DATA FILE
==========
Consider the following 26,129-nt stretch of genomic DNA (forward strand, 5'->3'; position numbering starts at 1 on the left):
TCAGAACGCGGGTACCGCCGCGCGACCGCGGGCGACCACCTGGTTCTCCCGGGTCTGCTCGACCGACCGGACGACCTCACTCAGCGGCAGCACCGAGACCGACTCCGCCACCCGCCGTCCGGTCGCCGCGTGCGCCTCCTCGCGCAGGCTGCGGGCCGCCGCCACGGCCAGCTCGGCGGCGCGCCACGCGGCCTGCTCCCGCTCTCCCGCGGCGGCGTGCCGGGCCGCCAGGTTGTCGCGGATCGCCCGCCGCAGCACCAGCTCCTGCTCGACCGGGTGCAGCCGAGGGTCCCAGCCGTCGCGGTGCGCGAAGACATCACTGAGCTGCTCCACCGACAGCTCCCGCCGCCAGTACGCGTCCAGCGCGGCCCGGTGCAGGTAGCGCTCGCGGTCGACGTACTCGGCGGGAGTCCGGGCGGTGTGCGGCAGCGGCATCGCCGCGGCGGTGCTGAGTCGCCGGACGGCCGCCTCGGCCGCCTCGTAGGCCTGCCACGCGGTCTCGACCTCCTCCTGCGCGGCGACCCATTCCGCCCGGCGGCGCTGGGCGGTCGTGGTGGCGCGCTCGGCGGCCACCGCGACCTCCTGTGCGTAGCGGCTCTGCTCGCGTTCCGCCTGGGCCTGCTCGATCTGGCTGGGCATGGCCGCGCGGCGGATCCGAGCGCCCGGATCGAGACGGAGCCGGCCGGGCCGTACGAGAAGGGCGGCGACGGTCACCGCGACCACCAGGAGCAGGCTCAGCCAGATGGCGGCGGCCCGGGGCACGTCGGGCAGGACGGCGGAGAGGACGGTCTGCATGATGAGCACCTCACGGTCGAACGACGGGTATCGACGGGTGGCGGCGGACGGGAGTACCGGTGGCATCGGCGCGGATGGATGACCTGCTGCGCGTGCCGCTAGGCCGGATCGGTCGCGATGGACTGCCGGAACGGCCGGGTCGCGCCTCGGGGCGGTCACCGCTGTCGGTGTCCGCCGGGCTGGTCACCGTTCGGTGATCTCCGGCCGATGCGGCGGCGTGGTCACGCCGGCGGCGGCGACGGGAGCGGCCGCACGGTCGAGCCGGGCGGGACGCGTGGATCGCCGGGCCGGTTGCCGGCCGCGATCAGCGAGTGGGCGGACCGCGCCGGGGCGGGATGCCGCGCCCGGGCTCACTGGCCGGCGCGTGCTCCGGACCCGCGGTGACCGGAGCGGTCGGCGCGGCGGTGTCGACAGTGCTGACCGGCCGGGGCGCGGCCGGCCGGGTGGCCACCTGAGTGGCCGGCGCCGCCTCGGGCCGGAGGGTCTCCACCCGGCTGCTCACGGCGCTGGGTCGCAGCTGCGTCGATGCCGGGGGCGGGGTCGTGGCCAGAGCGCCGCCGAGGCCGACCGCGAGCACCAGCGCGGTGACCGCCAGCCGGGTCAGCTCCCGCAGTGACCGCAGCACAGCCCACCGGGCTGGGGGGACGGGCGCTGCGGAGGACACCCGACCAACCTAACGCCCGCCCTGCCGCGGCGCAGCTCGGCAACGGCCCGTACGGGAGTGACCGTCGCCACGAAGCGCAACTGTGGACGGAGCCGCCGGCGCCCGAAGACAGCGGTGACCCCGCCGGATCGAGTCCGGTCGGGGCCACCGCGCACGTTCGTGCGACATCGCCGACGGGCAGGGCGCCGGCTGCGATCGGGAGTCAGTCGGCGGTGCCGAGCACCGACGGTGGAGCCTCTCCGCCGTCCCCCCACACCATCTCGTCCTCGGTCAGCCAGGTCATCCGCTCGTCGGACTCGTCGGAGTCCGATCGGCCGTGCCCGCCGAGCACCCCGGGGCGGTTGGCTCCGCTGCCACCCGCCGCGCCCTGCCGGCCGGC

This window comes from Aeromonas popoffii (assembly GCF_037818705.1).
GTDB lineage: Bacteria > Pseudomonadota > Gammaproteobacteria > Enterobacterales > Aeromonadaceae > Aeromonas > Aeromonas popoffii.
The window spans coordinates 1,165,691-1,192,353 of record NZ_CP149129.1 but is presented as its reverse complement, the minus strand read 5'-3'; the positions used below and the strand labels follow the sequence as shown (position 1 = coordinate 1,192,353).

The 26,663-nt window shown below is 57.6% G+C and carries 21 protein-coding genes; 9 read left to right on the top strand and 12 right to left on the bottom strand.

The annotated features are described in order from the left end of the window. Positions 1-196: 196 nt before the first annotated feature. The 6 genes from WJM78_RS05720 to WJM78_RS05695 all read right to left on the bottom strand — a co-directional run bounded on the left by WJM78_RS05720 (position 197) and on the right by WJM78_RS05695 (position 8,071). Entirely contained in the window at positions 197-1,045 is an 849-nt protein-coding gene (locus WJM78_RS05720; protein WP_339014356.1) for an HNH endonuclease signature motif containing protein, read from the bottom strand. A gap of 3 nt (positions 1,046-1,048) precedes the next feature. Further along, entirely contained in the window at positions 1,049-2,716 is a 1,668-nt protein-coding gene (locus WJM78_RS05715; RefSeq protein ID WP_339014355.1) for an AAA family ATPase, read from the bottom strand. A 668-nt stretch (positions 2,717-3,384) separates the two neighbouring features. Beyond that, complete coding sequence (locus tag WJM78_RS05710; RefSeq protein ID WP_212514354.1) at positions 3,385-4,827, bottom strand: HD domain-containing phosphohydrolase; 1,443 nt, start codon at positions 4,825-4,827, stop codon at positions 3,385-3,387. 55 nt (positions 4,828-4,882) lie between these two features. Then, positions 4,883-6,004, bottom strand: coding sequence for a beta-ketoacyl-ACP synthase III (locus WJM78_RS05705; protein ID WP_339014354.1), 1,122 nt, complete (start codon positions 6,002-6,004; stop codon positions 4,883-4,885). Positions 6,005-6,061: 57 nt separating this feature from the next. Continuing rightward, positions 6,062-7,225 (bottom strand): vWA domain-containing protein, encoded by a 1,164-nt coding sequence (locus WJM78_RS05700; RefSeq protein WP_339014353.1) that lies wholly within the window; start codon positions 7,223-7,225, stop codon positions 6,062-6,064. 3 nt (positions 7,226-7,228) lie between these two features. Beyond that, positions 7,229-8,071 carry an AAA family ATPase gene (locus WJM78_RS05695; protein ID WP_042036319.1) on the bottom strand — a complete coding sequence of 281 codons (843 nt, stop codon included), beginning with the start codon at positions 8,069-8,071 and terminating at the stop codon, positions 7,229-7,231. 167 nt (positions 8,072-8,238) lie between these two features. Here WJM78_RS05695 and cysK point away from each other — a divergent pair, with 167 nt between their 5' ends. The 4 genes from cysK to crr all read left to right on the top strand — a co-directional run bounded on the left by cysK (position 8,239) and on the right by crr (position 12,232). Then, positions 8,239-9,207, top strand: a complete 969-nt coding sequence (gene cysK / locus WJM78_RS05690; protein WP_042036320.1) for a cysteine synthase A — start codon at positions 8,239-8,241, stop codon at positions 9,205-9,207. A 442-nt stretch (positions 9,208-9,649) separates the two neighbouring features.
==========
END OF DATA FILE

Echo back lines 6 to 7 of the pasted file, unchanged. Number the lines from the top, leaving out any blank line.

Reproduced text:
The 26,663-nt window shown below is 57.6% G+C and carries 21 protein-coding genes; 9 read left to right on the top strand and 12 right to left on the bottom strand.

The annotated features are described in order from the left end of the window. Positions 1-196: 196 nt before the first annotated feature. The 6 genes from WJM78_RS05720 to WJM78_RS05695 all read right to left on the bottom strand — a co-directional run bounded on the left by WJM78_RS05720 (position 197) and on the right by WJM78_RS05695 (position 8,071). Entirely contained in the window at positions 197-1,045 is an 849-nt protein-coding gene (locus WJM78_RS05720; protein WP_339014356.1) for an HNH endonuclease signature motif containing protein, read from the bottom strand. A gap of 3 nt (positions 1,046-1,048) precedes the next feature. Further along, entirely contained in the window at positions 1,049-2,716 is a 1,668-nt protein-coding gene (locus WJM78_RS05715; RefSeq protein ID WP_339014355.1) for an AAA family ATPase, read from the bottom strand. A 668-nt stretch (positions 2,717-3,384) separates the two neighbouring features. Beyond that, complete coding sequence (locus tag WJM78_RS05710; RefSeq protein ID WP_212514354.1) at positions 3,385-4,827, bottom strand: HD domain-containing phosphohydrolase; 1,443 nt, start codon at positions 4,825-4,827, stop codon at positions 3,385-3,387. 55 nt (positions 4,828-4,882) lie between these two features. Then, positions 4,883-6,004, bottom strand: coding sequence for a beta-ketoacyl-ACP synthase III (locus WJM78_RS05705; protein ID WP_339014354.1), 1,122 nt, complete (start codon positions 6,002-6,004; stop codon positions 4,883-4,885). Positions 6,005-6,061: 57 nt separating this feature from the next. Continuing rightward, positions 6,062-7,225 (bottom strand): vWA domain-containing protein, encoded by a 1,164-nt coding sequence (locus WJM78_RS05700; RefSeq protein WP_339014353.1) that lies wholly within the window; start codon positions 7,223-7,225, stop codon positions 6,062-6,064. 3 nt (positions 7,226-7,228) lie between these two features. Beyond that, positions 7,229-8,071 carry an AAA family ATPase gene (locus WJM78_RS05695; protein ID WP_042036319.1) on the bottom strand — a complete coding sequence of 281 codons (843 nt, stop codon included), beginning with the start codon at positions 8,069-8,071 and terminating at the stop codon, positions 7,229-7,231. 167 nt (positions 8,072-8,238) lie between these two features. Here WJM78_RS05695 and cysK point away from each other — a divergent pair, with 167 nt between their 5' ends. The 4 genes from cysK to crr all read left to right on the top strand — a co-directional run bounded on the left by cysK (position 8,239) and on the right by crr (position 12,232). Then, positions 8,239-9,207, top strand: a complete 969-nt coding sequence (gene cysK / locus WJM78_RS05690; protein WP_042036320.1) for a cysteine synthase A — start codon at positions 8,239-8,241, stop codon at positions 9,205-9,207. A 442-nt stretch (positions 9,208-9,649) separates the two neighbouring features.